Yemen security forces again open fire on protesters

A Yemeni anti-government protester shows his palms painted with the Yemeni flag as he takes part in a demonstration calling for the ouster of Yemeni President Ali Abdullah Saleh on April 8, 2011.

SANAA, Yemen — Hundreds of thousands of rival protesters again took to the streets here as the country’s besieged president, Ali Abdullah Saleh, rejected international help to mediate a peaceful transfer of power.

“We derive our legitimacy from you [the Yemeni people], not from Qatar or any other party,” the president said in a speech to supporters today. “This is totally rejected and unacceptable.”

The president’s speech contradicted an earlier statement by Saba, the country’s state news agency, that the government welcomed a proposal from the Qatari government to mediate between the opposition and the government.

The proposal by Qatar outlined a plan to hand over power to a transitional council and called for elections to be held three months after Saleh’s departure.

“Political leadership was dismayed by the intentional leak of the proposal by the Qataris,” a government official told GlobalPost. “The idea of dialogue is for all factions to sit down and nail together a proposal. Instead, the [Gulf Cooperation Council] dictated a proposal without a dialogue.”

Hundreds of thousands of anti-government protesters gathered in what is now being called “Change Square” on Friday, reiterating their pledge to remain in the streets until the president unequivocally relinquished power. Just two miles away a large group of pro-government demonstrators held their own rally.

In Taiz, a southern city that has been the site of government violence in recent weeks, security forces again opened fire on thousands of protesters who were leaving Friday prayers, killing at least two and injuring hundreds. Fifteen anti-government protesters were killed in Taiz on Monday as security forces and pro-government thugs opened fire on demonstrators marching toward government buildings.

“Genocide is being committed against the people of Yemen,” said female activist Raqiqa Al-Kuhali in Taiz on Monday.

In Sanaa, however, violence against protesters has decreased now that the tented city in front of Sanaa University is under the protection of recently defected military personnel.

“Thank God we have been able to protect protesters from thug attacks since we were deployed here,” said Nabil Badil, an army officer loyal to Ali Muhsin, a major general who defected and has tasked his 1st armored division with protecting anti-government demonstrators.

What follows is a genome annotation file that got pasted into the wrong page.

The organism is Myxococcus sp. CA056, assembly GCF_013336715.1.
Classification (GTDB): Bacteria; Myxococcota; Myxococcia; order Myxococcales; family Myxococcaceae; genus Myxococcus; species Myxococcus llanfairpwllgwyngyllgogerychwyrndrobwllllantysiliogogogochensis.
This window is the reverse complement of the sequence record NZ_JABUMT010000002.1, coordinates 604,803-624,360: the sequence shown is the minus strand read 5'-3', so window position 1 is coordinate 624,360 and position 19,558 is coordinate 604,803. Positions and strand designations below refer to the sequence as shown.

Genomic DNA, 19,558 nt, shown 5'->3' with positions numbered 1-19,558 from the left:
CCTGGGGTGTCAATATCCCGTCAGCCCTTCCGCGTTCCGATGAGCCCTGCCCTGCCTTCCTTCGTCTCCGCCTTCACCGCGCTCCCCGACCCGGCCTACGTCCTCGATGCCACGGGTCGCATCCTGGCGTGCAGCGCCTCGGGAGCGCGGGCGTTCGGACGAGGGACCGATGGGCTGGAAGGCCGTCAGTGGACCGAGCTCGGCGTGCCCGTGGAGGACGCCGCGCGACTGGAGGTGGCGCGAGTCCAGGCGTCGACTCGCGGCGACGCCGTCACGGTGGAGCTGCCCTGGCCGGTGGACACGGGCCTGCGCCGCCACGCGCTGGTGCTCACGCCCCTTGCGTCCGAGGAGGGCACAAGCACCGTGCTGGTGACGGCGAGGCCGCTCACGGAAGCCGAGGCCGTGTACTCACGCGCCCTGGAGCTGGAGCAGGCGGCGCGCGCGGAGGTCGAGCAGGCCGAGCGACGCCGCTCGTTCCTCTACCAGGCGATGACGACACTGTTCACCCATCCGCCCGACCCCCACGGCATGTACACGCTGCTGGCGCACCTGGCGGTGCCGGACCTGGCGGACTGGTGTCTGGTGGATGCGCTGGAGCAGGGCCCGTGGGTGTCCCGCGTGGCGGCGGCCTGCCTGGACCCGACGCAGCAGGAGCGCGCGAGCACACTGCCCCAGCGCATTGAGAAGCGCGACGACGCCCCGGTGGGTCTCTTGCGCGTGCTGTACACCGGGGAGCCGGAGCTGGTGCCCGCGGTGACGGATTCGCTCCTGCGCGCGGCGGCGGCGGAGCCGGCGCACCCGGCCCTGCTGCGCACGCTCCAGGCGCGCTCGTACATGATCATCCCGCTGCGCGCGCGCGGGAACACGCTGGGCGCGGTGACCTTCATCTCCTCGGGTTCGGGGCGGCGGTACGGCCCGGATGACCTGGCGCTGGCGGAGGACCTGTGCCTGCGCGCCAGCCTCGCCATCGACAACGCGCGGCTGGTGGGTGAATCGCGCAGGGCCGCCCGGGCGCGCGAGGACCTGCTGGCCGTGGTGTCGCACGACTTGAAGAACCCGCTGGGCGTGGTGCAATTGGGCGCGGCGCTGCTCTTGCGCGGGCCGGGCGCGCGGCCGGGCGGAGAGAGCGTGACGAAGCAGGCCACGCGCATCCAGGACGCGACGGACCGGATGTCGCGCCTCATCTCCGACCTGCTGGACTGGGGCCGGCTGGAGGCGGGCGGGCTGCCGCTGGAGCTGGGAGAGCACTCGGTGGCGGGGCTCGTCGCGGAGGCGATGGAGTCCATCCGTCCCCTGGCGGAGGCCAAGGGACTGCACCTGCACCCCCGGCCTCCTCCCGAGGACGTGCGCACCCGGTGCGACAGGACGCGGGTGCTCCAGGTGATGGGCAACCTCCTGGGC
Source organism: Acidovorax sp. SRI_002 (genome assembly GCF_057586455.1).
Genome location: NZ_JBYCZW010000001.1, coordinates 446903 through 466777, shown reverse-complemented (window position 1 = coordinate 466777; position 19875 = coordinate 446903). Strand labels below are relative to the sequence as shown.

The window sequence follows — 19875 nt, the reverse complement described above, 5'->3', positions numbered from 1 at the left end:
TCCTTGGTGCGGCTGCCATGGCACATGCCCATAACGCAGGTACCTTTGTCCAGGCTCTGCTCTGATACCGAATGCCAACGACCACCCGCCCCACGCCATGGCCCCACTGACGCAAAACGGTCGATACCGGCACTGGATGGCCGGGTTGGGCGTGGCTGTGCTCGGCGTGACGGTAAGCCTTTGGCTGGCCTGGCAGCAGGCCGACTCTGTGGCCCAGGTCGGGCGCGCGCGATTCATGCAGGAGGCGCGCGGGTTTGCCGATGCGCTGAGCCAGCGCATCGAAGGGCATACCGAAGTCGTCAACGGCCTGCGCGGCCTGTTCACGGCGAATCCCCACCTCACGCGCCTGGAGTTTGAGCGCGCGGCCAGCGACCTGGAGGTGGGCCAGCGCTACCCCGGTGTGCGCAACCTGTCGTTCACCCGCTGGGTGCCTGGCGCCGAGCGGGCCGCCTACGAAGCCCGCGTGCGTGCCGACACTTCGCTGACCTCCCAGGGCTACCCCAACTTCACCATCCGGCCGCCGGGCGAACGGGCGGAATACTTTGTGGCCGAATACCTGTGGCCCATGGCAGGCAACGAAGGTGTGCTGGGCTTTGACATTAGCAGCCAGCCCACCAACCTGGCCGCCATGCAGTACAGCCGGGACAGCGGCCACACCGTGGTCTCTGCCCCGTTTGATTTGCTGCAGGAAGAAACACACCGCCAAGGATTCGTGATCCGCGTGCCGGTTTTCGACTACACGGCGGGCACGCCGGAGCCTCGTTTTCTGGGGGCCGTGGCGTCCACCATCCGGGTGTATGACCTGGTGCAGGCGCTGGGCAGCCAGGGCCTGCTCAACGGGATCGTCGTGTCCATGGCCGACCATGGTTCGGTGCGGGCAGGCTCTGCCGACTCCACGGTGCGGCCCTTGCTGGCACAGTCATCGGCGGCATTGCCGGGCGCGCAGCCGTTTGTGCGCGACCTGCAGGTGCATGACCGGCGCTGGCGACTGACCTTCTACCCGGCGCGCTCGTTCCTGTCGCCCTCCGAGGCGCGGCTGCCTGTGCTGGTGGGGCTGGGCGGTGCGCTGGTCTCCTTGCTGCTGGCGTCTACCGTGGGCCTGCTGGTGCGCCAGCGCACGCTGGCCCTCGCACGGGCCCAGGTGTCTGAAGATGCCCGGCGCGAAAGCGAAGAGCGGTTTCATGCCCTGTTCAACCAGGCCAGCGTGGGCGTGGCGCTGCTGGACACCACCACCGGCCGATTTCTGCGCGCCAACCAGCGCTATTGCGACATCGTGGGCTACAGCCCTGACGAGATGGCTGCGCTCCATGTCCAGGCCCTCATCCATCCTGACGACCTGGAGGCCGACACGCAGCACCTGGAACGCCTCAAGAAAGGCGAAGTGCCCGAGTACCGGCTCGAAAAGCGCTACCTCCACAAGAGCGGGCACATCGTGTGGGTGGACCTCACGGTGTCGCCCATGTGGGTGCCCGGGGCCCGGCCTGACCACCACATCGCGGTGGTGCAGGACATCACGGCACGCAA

Rebel soldiers have set up roadblocks surrounding the protest camp and deployed teams armed with rocket-propelled grenade launchers to protect the encampment from possible tank attacks by forces still loyal to the president.

In the wake of growing violence at the hands of government forces, former allies of Saleh have one by one begun to drop their support. The United States, which had been cooperating with Saleh in its fight against regional Al Qaeda groups, indicated recently that they would no longer stand by Yemen’s longtime president and believed he should give up power.

U.S. officials told the Wall Street Journal this week that the first installment of a previously approved $1 billion aid package had been frozen when protests first began sweeping across the country in February. The decision by the Obama administration to suspend the aid package put a spotlight on just how much the alliance with Saleh, who has ruled Yemen for more than three decades but was a critical partner in the war on terror, had unraveled.

Recently leaked diplomatic cables published by WikiLeaks have also revealed that a billionaire businessman, and prominent tribal leader, Hamid al-Ahmar, told U.S. officials in 2009 that he would work to instigate defections among the country’s military leadership.

“Removing Saleh from power, in a scenario that does not involve throwing the country into complete chaos, will be impossible without the support of the (currently skeptical) Saudi leadership and elements of the Yemeni military …” Ahmar said, according to the cable.

Those same cables revealed that U.S. officials had been aware of Yemen’s fragile political and economic climate but largely discounted the possibility that Saleh could be forced out.